This year’s slipcase is a thing of beauty, too, with electric-yellow lining and spot-glossed lettering. It also comes wrapped in two rubber bands to keep those booklets snug in their beds.

As always, each story is a surprise, so you won’t know what you’re getting until you crack the seal every morning starting December 1. Once you’ve read that day’s story, check back here to read an exclusive interview with the author.

It’s December 11. David Burr Gerrard, author of The Epiphany Machine, kindly requests that you un-tag him from that photo.[Click the link to the H&O extras for the story].

This story was hilarious and dark at the same time.  It was an opportunity to live out a perverse fantasy and then to see what doing so would send back your way.

The narrator says that he and Kate often joked about ranking friends’ baby pictures from cutest to ugliest.

I mean, who hasn’t?

Anyway, Kate has left the narrator, so he is now going to start ranking.  Publicly.

He begins by saying “Maryanne Jameson is the curtest baby on my feed Congratulations, Maryanne!!!!”

Within seconds many people have liked the post–primarily Maryanne’s mom and her friends.  (more…)

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SOUNDTRACK: half•alive-Tiny Desk Concert #879 (August 12, 2019).

This is one of the more fun Tiny Desk Concerts I’ve seen.  I didn’t think I knew half•alive but I recognized one of the songs from the radio.  They had just released their debut album, so I guess they are a New Artist.

Formed in Long Beach, Calif. in 2016, half•alive is a band with a clear vision and gift for design, not just in the earworms they write, but in their entire presentation, with often-matching outfits and carefully selected color schemes.

The band, fronted by singer and guitarist Josh Taylor, didn’t try to squeeze in any costume changes, but they do play three songs from their debut album.

 It wasn’t at all surprising to see and hear the care they took to make their Tiny Desk debut a memorable one.

On “RUNAWAY” Taylor sings in a kind of slacker deadpan chattering style (but catchy).  It’s quite a surprise when he sings a rather impressive falsetto in the chorus.   J Tyler Johnson plays a groovy Wurlitzer.  This is the only song with strings (Emiko Bankson: violin; Callie Galvez: cello)

I was really surprised to find that I’d heard “still feel.” before as I didn’t know this band’s name (and never knew what the song was called).  Joshua Taylor plays guitar on this song a wicked wah wah riff.  Johnson switches to bass and plays a cool funky riff throughout.  In fact this song has a massive disco feel and the falsetto vocals in the chorus really sell it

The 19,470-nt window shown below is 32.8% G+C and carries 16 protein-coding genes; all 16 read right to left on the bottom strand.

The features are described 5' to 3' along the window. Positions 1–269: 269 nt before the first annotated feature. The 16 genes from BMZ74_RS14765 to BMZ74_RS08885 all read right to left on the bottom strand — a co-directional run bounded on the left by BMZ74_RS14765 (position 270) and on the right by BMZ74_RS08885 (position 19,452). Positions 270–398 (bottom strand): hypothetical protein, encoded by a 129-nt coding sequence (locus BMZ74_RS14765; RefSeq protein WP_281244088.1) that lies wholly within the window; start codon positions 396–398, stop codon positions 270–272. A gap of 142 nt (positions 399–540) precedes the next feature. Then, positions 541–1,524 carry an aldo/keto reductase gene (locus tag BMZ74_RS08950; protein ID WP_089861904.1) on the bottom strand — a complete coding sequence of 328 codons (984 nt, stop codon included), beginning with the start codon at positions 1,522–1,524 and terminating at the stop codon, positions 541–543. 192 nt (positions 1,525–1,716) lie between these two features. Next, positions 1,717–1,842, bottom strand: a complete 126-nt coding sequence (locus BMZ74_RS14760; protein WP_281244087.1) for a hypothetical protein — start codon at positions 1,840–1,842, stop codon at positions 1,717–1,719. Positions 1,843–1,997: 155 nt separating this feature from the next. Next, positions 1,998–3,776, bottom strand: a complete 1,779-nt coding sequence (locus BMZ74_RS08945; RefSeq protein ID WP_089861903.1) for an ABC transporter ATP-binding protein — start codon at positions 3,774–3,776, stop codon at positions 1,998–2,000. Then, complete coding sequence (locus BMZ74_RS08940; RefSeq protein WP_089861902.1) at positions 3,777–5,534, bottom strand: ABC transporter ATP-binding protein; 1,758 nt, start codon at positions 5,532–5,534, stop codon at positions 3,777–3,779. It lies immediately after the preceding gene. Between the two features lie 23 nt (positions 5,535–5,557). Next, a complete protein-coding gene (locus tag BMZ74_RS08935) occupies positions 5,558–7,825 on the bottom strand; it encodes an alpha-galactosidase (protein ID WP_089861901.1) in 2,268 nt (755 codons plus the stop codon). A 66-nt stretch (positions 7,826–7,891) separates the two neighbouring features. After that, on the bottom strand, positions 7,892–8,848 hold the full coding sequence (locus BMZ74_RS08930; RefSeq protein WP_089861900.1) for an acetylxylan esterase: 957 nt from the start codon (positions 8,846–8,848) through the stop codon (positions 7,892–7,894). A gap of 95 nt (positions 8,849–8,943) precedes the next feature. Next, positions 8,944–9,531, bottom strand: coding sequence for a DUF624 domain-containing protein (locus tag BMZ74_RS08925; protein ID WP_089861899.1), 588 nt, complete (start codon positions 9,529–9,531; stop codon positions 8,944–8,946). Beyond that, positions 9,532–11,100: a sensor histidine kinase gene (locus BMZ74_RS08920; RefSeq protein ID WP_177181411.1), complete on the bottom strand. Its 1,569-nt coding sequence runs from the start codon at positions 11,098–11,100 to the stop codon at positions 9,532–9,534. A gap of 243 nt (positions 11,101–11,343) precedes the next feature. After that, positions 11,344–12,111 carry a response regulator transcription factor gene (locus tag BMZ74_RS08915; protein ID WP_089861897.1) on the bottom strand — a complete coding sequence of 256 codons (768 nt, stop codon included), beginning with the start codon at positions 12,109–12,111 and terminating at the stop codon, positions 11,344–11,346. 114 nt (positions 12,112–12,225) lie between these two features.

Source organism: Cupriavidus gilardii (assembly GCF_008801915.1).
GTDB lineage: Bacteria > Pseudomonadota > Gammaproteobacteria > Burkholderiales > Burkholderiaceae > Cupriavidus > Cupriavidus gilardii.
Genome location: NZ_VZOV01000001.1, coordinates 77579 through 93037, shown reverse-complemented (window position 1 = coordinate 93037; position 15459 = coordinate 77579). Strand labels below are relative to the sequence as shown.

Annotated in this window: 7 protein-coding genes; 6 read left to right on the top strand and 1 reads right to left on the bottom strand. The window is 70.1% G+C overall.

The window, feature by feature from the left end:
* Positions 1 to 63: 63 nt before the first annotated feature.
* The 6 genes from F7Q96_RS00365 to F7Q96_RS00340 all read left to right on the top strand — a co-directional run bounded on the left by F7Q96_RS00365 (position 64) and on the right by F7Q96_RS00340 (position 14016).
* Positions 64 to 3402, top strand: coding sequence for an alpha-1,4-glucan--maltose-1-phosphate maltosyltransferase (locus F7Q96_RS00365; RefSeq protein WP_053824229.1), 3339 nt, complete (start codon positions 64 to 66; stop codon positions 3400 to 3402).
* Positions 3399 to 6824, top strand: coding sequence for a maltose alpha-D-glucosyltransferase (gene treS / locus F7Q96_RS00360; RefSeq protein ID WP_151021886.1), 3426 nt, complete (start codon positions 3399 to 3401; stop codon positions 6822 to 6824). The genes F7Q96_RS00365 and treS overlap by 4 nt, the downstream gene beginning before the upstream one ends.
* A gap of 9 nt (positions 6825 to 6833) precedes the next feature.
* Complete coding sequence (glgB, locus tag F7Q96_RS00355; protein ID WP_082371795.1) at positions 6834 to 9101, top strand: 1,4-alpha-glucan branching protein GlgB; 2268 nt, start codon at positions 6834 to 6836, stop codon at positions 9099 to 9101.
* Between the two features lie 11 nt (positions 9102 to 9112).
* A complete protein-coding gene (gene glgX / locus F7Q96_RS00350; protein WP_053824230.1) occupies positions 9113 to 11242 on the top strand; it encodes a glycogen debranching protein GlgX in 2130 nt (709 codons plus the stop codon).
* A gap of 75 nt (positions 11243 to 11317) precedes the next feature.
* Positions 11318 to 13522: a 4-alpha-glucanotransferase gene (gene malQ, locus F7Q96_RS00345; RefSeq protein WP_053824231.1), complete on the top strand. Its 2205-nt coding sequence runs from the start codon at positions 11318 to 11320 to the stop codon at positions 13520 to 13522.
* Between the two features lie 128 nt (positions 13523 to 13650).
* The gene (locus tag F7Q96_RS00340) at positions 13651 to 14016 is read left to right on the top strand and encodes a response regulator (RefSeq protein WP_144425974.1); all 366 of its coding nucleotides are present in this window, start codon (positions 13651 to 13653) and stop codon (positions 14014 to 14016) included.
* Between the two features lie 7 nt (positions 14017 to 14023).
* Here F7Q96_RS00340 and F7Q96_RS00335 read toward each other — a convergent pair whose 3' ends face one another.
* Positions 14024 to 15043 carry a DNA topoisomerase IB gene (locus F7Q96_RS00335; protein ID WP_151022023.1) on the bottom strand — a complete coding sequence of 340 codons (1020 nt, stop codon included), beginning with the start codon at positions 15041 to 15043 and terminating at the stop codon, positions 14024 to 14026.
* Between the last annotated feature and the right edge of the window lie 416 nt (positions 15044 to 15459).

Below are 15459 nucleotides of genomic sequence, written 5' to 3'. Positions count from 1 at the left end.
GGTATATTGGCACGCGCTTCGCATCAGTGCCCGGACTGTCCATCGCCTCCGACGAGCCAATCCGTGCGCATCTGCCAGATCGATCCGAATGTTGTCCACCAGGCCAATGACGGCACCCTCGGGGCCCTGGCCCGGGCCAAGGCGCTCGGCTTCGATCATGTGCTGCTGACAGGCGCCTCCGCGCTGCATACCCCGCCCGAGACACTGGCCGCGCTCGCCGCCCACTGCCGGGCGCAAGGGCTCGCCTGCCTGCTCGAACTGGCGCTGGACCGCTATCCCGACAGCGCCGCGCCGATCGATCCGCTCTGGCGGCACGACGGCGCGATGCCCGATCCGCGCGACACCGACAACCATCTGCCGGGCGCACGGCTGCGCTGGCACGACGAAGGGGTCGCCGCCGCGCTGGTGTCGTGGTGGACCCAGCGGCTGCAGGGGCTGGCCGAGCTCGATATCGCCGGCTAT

For this song, the strings have been replaced by Jordan Johnson and Aidan Carberry credited with choreography.  For this song one of them reads a book while the other is playing with a Rubik’s cube.

Well before arriving for this performance, the three guys in half•alive asked for the exact dimensions of the space behind Bob Boilen’s desk. Known for their live shows, with elaborate, synchronized dancing and costume changes, the group naturally wondered how they’d pull everything off in such a cozy space.

Their solution? Have the dancers sit for the performance. The choreography, now restricted to the width of two chairs, was incredible. You’ll see how it all works on the final song

The final song is “ice cold.” a new track from the band’s just-released debut full-length, Now, Not Yet.  For this song, drummer Brett Kramer switches Septavox while Johnson is back on Wurlitzer.  Taylor switches to acoustic guitar, but honestly who can even tell what’s happening musically because Jordan Johnson and Aidan Carberry have created an elaborate choreography.  Whenever they are on camera its impossible not to look at them.

I’m not sure if the song is any good, but I’ll be they’re a lot of fun to see live.

[READ: August 31, 2019] Crowded

I’m not sure what attracted me to this book.  The cover was certainly interesting and the visual style was cool.

But I’m so glad I read it because it is a funny (and violent) story that is all an elaborate take on crowd sourcing and social media.

The first chapter opens with a dialogue on the Dfender app. Charlie Ellison has hired Vita to Dfend her.  It turns out that someone has posted a bounty on her head on the Reapr app.

Charlie explains that she started the morning by cleaning her house for a couple who were Padhopping it for the weekend.  Then she drives for both Muver and Drift.  Then she loaned out her car for the day on Wheelsy and rented out a dress on Kloset.  Then she took a job on Dogstroll and on Citysitter *(the children seem unlooked after).  She ended her day by taking a job from Palrent to sit with an old man who feeds pigeons.

She hooked up with a guy at the bar before bed and snuck out in the morning.  That’s when the first person tried to kill her.

It was an old lady with a gun.  Charlie threw her coffee in the woman’s face, took the woman’s little dog and ran away because that’s when the second person tried to kill her.

Vita shows her the Reapr app and that the reward for killing her is over a million dollars. (more…)